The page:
Current clinical guidelines emphasize the unmet need for technological innovations to guide physician decision-making and to transit from conventional care to personalized cardiovascular medicine. Biomarker-guided cardiovascular therapy represents an interesting approach to inform tailored treatment selection and monitor ongoing efficacy. However, results from previous publications cast some doubts about the clinical applicability of biomarkers to direct individualized treatment. In recent years, the non-coding human transcriptome has emerged as a new opportunity for the development of novel therapeutic strategies and biomarker discovery. Non-coding RNA (ncRNA) signatures may provide an accurate molecular fingerprint of patient phenotypes and capture levels of information that could complement traditional markers and established clinical variables. Importantly, ncRNAs have been identified in body fluids and their concentrations change with physiology and pathology, thus representing promising non-invasive biomarkers. Previous publications highlight the translational applicability of circulating ncRNAs for diagnosis and prognostic stratification within cardiology. Numerous independent studies have also evaluated the potential of the circulating non-coding transcriptome to predict and monitor response to cardiovascular treatment. However, this field has not been reviewed in detail. Here, we discuss the state-of-the-art research into circulating ncRNAs, specifically microRNAs and long non-coding RNAs, to support clinical decision-making in cardiovascular therapy. Furthermore, we summarize current methodological and conceptual limitations and propose future steps for their incorporation into personalized cardiology. Despite the lack of robust population-based studies and technical barriers, circulating ncRNAs emerge as a promising tool for biomarker-guided therapy.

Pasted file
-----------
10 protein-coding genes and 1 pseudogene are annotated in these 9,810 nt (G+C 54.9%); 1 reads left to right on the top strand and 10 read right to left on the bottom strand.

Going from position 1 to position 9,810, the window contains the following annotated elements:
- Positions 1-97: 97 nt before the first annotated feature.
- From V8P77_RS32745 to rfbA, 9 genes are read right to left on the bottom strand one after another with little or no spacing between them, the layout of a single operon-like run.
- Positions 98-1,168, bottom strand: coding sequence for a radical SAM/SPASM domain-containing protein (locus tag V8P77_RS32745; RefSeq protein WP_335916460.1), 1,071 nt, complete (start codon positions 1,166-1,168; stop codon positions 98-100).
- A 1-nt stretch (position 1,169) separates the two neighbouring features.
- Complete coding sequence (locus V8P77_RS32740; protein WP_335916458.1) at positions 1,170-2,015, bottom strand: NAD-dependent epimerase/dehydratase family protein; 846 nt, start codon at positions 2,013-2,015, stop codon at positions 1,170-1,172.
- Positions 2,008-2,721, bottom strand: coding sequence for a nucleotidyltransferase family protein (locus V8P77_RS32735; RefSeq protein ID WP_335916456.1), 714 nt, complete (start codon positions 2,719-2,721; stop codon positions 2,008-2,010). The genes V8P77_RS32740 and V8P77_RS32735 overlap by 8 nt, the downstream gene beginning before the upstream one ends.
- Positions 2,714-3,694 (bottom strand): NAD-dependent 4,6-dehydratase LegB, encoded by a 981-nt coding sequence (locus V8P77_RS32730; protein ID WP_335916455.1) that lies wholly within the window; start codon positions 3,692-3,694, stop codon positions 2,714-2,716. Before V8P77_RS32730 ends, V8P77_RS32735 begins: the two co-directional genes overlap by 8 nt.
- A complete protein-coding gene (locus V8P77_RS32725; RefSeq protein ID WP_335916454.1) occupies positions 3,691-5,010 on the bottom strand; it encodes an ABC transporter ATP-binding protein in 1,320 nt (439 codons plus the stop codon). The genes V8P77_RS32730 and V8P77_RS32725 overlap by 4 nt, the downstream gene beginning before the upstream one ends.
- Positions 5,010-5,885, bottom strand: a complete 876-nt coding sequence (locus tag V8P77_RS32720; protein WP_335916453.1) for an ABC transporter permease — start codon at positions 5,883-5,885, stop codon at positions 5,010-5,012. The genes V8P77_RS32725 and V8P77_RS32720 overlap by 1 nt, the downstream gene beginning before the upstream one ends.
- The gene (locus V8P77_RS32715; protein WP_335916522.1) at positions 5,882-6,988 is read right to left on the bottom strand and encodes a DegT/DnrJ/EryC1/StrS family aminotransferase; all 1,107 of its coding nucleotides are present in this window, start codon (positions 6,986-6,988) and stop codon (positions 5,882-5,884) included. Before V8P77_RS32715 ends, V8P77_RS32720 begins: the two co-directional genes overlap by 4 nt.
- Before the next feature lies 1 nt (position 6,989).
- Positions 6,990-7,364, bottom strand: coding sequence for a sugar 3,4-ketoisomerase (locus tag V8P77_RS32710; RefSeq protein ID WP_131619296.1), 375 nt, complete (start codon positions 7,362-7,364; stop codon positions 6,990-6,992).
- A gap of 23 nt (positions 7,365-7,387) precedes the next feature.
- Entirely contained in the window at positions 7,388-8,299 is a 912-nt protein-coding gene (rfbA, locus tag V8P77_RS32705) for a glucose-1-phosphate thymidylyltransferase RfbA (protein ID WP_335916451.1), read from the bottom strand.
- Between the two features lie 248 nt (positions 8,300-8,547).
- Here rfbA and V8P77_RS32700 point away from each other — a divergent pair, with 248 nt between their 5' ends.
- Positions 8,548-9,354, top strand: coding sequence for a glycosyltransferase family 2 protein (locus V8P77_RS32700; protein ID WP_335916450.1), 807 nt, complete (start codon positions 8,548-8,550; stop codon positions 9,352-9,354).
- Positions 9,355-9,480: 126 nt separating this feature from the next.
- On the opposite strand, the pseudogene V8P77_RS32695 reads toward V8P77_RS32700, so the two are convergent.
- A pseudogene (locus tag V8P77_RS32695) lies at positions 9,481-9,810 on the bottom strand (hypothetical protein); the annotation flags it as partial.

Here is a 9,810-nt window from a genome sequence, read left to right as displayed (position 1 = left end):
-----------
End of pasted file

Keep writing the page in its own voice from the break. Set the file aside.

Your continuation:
Keywords: Biomarker; Cardiovascular disease; Long non-coding RNAs; MicroRNAs; Non-coding RNAs; Personalized medicine; Precision medicine.
© The Author(s) 2018. Published by Oxford University Press on behalf of the European Society of Cardiology.